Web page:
2023 Will Be a Success If
A friend asked me to complete the following sentence. “2023 will be a success if _______.” (He included “in my opinion” which released pressure.)
New Year’s resolutions are a waste of time. Clarify life’s direction instead. You choose the right course after choosing a destination. Before asking, “What should I do,” ask, “Where do I want to go?”
Long-term destination matters when it impacts daily decisions. Do something – today – that takes you where you want to go. A dull relationship between action and destination disenchants your soul.
Ambiguous goals produce bland results.
A clear destination enables wise decisions.
2023 will be a success if…
#1. If I live a simple life.
Eliminate clutter. Don’t buy it if you aren’t going to use it regularly.
Complexity foreshadows catastrophe.
#2. If I enjoy my work.
Some work brings enjoyment while you do it. Other work feels rewarding after it’s done. Both are satisfying.
Labor increases value. The harder you work for something the more satisfying it feels.
Note: Easy isn’t evil. Sometimes easy work delivers disproportionate benefit. A kind word is easy. Noticing others takes humility, but the act of noticing is easy.
Tip: Invest energy in work that returns energy.
#3. If I improve my skills.
Self-improvement is hard work. Great athletes work harder before they compete than average athletes. Think of Michael Phelps or Kobe Bryant.
A few people get away with self-neglect. They succeed on natural talent. You and I don’t have that much talent.
#4. If I love people.
I asked a friend to explain the secret to the good life. He said, “Love everyone you meet.” I’m going with that.
Self-serving kindness is manipulation. Love works to benefit others without demanding return.
How do you respond to, “2023 will be a success if…”
Stop Asking Dangerous Questions Before the New Year
How to Make (and Keep) a New Year’s Resolution
I made a New Year’s resolution 30 years or so ago never to make another New Year’s resolution and I’ve kept it. My point is if whatever you resolve to do (or not do) isn’t important enough to begin on April 12 or October 17 or any other date, it’s unlikely, at least for me, that January 1st will make it any more successful.
For me, 2023 will be successful if I set a firm retirement date (which has been more difficult than I’d imagined) and have a plan in place for how to spend my new found free time.
Congratulations on the opportunity to explore retirement. I think the word ‘retirement’ is unfortunate. Anyone who actually retires doesn’t have long to live. But, seizing opportunities to make choices is wonderful.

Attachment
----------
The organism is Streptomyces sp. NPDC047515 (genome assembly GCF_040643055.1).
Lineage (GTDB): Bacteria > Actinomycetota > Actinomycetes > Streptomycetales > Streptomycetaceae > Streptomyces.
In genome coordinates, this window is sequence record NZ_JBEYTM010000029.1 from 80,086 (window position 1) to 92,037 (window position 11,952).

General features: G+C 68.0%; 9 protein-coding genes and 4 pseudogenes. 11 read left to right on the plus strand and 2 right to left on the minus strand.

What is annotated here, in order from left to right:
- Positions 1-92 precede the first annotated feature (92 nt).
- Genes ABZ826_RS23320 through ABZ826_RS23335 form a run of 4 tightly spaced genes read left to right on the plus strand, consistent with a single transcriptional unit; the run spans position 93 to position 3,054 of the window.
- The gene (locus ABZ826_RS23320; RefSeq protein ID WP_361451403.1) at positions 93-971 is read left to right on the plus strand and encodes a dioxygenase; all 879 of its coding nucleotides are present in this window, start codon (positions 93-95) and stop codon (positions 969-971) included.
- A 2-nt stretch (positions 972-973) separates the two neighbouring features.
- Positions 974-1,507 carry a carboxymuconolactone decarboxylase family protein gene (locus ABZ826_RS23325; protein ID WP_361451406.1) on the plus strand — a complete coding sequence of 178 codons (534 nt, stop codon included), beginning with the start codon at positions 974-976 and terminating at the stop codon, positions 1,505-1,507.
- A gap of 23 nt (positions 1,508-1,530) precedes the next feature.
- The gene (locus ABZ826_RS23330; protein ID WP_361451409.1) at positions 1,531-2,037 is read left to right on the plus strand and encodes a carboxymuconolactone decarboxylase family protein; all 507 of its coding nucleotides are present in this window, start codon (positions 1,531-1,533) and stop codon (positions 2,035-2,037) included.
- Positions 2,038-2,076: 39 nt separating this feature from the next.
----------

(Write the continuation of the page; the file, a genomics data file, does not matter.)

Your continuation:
People who have retired say, I don’t know how I had time to work. Their lives fill up. The sad part of that is they don’t choose how to use their ‘free’ time. I wish you well as you make those choices.
And I’m with you on resolutions.
….if I add value and have fun!
“If I love people” knocked me back in my seat a little today. So simple, yet so insightful and something I needed to read.
Those people in life I gravitate towards are the ones who embody this and for whatever reason I just now realized it. Obviously I need to go be that light that is such a strong pull for me too. Better late than never. Thanks, Dan!
When you hear it you feel like you knew it and I think we’re right. It’s just that we forget some of the best things. I wish you well.
On one hand you know everything and on another you have to figure out what it means.
“New Year’s resolutions are a waste of time.” You almost had me at that one, but once you explained what you really meant I realized we both agree. Most “resolutions” are moonshots IMO and not very effective. But my New Year’s resolutions are my 2023 goals, and just like I set my 2022 goals, they describe my destination more than what I do. That’s what the quarterly goals are for, defining action and motion to get there.
I love what you describe as success. I’m 100% in on 2-4. However, I have a hard time with essentialism (#1). I do love the concept of being happy with what I have, but I do enjoy looking around at pictures and mementos when I’m relaxing and enjoying the past. Does that count as using them?
Thanks for your feedback and reflection, Jeff. I’m with you, near-term goals help me know what to do today. But, it all begins with knowing where we’re going in the first place.
Re: Essentialism. Someone said we spend the first half of life accumulating stuff and the second half getting rid of it. 🙂 For me, pictures of people are essential.
For me, it all boils down to one thing: 2023 will be a success if I manage my calendar more realistically.
That’s a big one, Molly. When we realize that managing our calendar is managing life we have a wake-up call. If I hate my calendar, I hate my life.
2023 will be a success if I stay true to myself and my values.
Another wonderful approach that requires attention. You would think it would be easier to be true to ourselves.
2023 will be a success if clarity stays with me for longer time than the usual.
It’s so easy to get lost in the weeds when there are so many pressing issues. Cheers.
Thanks Dan for your reply. I really do appreciate it.
You are right, problems are some kind of distractor, that does not allow us to keep clarity in this life.
Clarity is vital to achieve goals, where these drive us toward success.